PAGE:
Applicants must demonstrate that they possess the education, specialized training, and/or progressively responsible experience equivalent to completing a U.S. bachelor’s degree (or higher) in the specialty occupation.


Once the applicant receives a job offer from a U.S. employer, the employer will submit a petition for the prospective employee’s H-1B visa.


When submitting Form I-129, Petition for a Nonimmigrant Worker, petitioners applying for beneficiaries without a college degree must supply one or more of the following:

  • An evaluation from a university official;

  • Results of equivalency examinations [e.g. Program on Noncollegiate Sponsored Instruction (PONOSI) or the College Level Examination Program (CLEP)];

  • Evidence of membership/certification from a nationally recognized professional organization in the relevant specialty; and

  • Evidence of education, specialized training and job experience equivalent to a degree. For example, three years of work experience in the specialty occupation, working alongside personnel with degree qualifications. This can be proved by items such as published work about (or authored by) the applicant in a reputable, professional publication. Alternatively, the applicant may include professional licenses or evidence of his/her contributions to the field recognized by a notable authority.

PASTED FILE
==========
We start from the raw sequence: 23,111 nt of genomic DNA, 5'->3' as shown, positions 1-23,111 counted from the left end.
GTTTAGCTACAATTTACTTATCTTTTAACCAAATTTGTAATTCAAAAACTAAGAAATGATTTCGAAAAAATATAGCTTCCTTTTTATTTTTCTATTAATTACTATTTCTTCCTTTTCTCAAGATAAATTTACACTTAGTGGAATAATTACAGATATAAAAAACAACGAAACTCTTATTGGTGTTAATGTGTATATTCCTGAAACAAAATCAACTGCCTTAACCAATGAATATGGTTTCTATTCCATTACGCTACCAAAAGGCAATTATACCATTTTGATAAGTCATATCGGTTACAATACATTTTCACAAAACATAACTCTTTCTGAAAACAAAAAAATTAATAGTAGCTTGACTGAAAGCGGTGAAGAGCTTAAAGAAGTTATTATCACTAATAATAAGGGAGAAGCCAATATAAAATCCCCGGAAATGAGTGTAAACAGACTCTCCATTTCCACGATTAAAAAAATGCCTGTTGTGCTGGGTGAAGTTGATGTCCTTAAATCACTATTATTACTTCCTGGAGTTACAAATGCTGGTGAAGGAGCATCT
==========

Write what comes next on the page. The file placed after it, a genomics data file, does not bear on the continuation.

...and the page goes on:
View our post: Top Twenty Employment Sponsors For H-1B Visas


III) Long Term


6. E-1 visa for Treaty Traders (can be renewed indefinitely)


The E-1 visa allows foreign merchants into the U.S. to conduct trade between the U.S. and their home countries. Merchants must be nationals of a treaty country that has entered a commerce and navigation treaty with the U.S.


E-1 visa applicants must meet the following requirements:

  • Conduct substantial trade of goods and services (over $100,000 in a given year); and

  • Conduct trade principally with the U.S. (exceeding 50%, this must be evidenced by extensive documentation).

Applicants are not required to make a financial investment, hire U.S. workers, or submit a business plan (although it is good practice to do so).


7. E-2 visa for Treaty Investors (can be renewed indefinitely)


The E-2 visa allows foreign entrepreneurs into the U.S. to set up business in the U.S. Entrepreneurs must be nationals of a treaty country that has entered a commerce and navigation treaty with the U.S.


E-2 visa applicants must meet the following requirements:

  • Invest a substantial amount of capital in a bona fide enterprise in the United States (usually over $100,000); and

  • Must enter the U.S. strictly to develop and direct the investment enterprise. Applicants must demonstrate at least 50% ownership of the enterprise or possess operational control through a managerial position or another corporate device.

Applicants must immediately commence business operations upon receipt of the E-2 visa.


If you would like to petition for a foreign worker or discuss any other immigration matter, please contact us here.


We assist countless foreign nationals and we will be happy to personally assist you with your application as well. Send us an E-mail or call us at (888)354-6257. For reasons on why you should consult an immigration attorney whenever you have an immigration issue, see our page titled: Reasons Why it is Vital to Use an Immigration Lawyer.